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Fri, 04.17.1863

A Black Woman is Kicked Off of a Cable Car

*On this date in 1863, a Black woman was forcibly removed from a horse-drawn streetcar in San Francisco, denied the right to ride the streetcar.

Charlotte L. Brown, the daughter of James E. and Charlotte Brown was the victim.  At 8PM on April 17, 1863, Charlotte Brown took a seat on a horse-drawn streetcar one block from her home on Filbert Street in San Francisco. She was on her way to see her doctor. The streetcar was owned by the Omnibus Railroad Company. When the streetcar conductor approached her and asked her to leave, Brown said she "had a right to ride" and had no intention of leaving the car.  The conductor, Thomas Dennison, asked her several times to leave, and each time she refused. Finally, when a white woman objected to her presence, he grabbed her by the arm and escorted her off the car.  Her father James E Brown hired attorney W. C. Burnett, and Charlotte Brown brought a lawsuit against the Omnibus Railroad Company for $200.

Blacks had just won the right to testify against whites that same year. The Omnibus Railroad argued that its conductor's action was justified because racial segregation protected white women and children who might be fearful or 'repulsed' by riding in the same car as Blacks.  In her courtroom testimony, she stated:  "The conductor went around and collected tickets and when he came to me, I handed him my ticket and he refused to take it. It was one of the Omnibus railroad tickets, one that I had purchased of them previous to that time. He replied that colored persons were not allowed to ride. I told him I had been in the habit of riding ever since the cars had been running. I answered that I had a great way to go and I was later than I ought to be."  Brown won her case, presided over by Judge Cowles, but the jury only awarded her twenty-five dollars.  The conductor, Dennison, was convicted in criminal court of assault and battery against her.  

Brown's civil case was tied up in appeals for the next two years. In one retrial, the jury awarded Brown only five cents, the price of the streetcar ticket.  Meanwhile, just three days after the first trial, Brown was ejected from yet another streetcar and brought a second suit against Omnibus, this time for $3,000.  Finally, in October 1864, her case was tried in a higher court. In his judgment of October 5, 1864, Judge Orville C. Pratt of the 12th District Court upheld the earlier verdict in favor of Brown, ruling that excluding passengers from streetcars because of their race was illegal. He had no desire, he said in his ruling, to "perpetuate a relic of barbarism":  "It has been already quite too long tolerated by the dominant race to see with indifference the negro or mulatto treated as a brute, insulted, wronged, enslaved, made to wear a yoke, to tremble before white men, to serve him as a tool, to hold property and life at his will, to surrender to him his intellect and conscience, and to seal his lips and belie his thought through dread of the white man's power", Judge Pratt stated.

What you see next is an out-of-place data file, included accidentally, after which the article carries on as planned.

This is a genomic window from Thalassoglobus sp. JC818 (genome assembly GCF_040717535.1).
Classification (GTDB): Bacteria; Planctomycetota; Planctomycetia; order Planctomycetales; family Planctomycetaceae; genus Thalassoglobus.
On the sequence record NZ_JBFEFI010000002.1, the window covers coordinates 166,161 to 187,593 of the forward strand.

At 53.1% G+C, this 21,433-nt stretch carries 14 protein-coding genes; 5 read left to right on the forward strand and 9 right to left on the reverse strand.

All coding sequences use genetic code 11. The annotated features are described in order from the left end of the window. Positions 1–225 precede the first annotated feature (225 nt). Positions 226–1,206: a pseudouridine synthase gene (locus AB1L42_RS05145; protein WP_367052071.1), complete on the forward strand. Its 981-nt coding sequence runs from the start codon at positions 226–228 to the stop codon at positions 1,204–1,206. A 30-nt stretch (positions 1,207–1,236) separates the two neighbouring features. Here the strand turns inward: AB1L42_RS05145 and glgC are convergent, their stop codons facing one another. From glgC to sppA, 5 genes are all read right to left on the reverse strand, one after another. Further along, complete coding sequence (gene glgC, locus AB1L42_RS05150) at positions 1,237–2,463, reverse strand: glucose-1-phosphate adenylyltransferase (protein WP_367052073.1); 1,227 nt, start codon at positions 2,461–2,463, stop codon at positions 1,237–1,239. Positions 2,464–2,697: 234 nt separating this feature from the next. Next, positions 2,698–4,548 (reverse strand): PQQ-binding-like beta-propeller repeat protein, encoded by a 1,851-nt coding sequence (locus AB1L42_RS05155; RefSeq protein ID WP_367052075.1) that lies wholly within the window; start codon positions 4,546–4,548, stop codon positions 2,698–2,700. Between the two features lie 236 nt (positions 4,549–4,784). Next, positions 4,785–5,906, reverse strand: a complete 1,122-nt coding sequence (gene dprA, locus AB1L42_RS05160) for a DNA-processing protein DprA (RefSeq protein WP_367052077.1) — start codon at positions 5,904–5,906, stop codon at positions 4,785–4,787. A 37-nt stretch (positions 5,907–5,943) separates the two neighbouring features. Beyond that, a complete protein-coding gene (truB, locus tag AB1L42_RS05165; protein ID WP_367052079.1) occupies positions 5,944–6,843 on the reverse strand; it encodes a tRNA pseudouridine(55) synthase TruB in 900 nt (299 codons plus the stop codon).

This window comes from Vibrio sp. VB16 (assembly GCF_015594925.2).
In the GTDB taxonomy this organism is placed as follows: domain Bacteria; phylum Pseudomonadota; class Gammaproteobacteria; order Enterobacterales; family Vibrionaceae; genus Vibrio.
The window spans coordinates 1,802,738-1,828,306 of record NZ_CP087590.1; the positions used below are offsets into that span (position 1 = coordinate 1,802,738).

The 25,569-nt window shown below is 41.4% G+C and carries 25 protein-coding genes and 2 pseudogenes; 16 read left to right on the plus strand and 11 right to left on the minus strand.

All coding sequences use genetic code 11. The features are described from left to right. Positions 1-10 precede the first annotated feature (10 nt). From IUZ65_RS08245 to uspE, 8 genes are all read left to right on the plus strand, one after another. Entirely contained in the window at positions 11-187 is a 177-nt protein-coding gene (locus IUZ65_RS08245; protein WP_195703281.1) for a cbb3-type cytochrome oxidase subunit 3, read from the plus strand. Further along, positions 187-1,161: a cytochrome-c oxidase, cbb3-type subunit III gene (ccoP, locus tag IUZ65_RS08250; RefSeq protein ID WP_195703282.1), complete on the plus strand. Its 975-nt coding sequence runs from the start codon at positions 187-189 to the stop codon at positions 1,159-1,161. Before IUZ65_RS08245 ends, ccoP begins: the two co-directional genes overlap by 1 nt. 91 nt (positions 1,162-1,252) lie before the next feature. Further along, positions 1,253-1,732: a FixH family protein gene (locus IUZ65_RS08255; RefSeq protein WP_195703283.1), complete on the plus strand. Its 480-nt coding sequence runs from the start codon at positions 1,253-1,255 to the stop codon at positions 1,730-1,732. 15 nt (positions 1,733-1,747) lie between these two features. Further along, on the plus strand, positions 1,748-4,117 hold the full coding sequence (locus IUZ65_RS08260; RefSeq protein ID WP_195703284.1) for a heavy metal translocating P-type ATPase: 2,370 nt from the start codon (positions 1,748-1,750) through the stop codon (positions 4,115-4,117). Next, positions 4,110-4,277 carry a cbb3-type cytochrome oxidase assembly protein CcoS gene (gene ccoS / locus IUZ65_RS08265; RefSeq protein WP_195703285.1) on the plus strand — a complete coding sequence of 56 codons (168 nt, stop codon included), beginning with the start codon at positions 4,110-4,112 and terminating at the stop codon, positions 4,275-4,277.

In January 1865, a jury awarded Brown $500.  The Omnibus Railroad Company appealed the verdict but was refused another trial.  After the first trial, the Pacific Appeal noted that the verdict in her favor "establishes the right, by law, of colored persons to ride in such conveyances". "While the law recognizes and gives us the right to ride in such conveyances," the editorial continued, "there are a certain number of the employees of this Company, who, if a colored person attempts to cross the street while their car is passing, are seized with a sudden fit of Negrophobia, which is generally manifested by pulling their alarm bell violently, as if some danger was imminent, so afraid are they that some other of our respectable females might attempt to exercise the right that Miss Brown has just won. So long as we have law, justice and right on our side, we want no pity."  The Charlotte Brown case paved the way for other cases brought by San Francisco Blacks like William Bowen and Mary Ellen Pleasant that challenged the "whites-only" practices of the privately owned streetcars.  In 1893 streetcar segregation was officially outlawed on statewide streetcars by the California legislature.  After Brown won her case, Senator Charles Sumner invoked the case in Congress as setting an important precedent for racial equality when he argued in favor of integrating streetcars in the nation's capital.

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